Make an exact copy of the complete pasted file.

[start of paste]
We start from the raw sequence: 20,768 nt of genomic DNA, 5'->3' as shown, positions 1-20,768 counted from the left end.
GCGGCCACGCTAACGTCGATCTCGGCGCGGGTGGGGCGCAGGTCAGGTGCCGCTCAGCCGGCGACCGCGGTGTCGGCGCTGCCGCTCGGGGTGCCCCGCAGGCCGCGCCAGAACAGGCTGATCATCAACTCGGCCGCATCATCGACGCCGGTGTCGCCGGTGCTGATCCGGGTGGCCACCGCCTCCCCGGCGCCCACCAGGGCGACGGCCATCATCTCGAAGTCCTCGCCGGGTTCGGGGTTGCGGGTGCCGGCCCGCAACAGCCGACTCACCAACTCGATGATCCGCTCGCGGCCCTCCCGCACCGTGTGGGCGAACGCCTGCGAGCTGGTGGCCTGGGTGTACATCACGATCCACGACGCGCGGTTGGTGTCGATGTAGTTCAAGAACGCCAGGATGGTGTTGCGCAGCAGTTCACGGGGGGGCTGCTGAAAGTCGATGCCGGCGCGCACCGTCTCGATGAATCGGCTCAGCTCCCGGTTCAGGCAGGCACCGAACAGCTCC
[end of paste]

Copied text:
We start from the raw sequence: 20,768 nt of genomic DNA, 5'->3' as shown, positions 1-20,768 counted from the left end.
GCGGCCACGCTAACGTCGATCTCGGCGCGGGTGGGGCGCAGGTCAGGTGCCGCTCAGCCGGCGACCGCGGTGTCGGCGCTGCCGCTCGGGGTGCCCCGCAGGCCGCGCCAGAACAGGCTGATCATCAACTCGGCCGCATCATCGACGCCGGTGTCGCCGGTGCTGATCCGGGTGGCCACCGCCTCCCCGGCGCCCACCAGGGCGACGGCCATCATCTCGAAGTCCTCGCCGGGTTCGGGGTTGCGGGTGCCGGCCCGCAACAGCCGACTCACCAACTCGATGATCCGCTCGCGGCCCTCCCGCACCGTGTGGGCGAACGCCTGCGAGCTGGTGGCCTGGGTGTACATCACGATCCACGACGCGCGGTTGGTGTCGATGTAGTTCAAGAACGCCAGGATGGTGTTGCGCAGCAGTTCACGGGGGGGCTGCTGAAAGTCGATGCCGGCGCGCACCGTCTCGATGAATCGGCTCAGCTCCCGGTTCAGGCAGGCACCGAACAGCTCC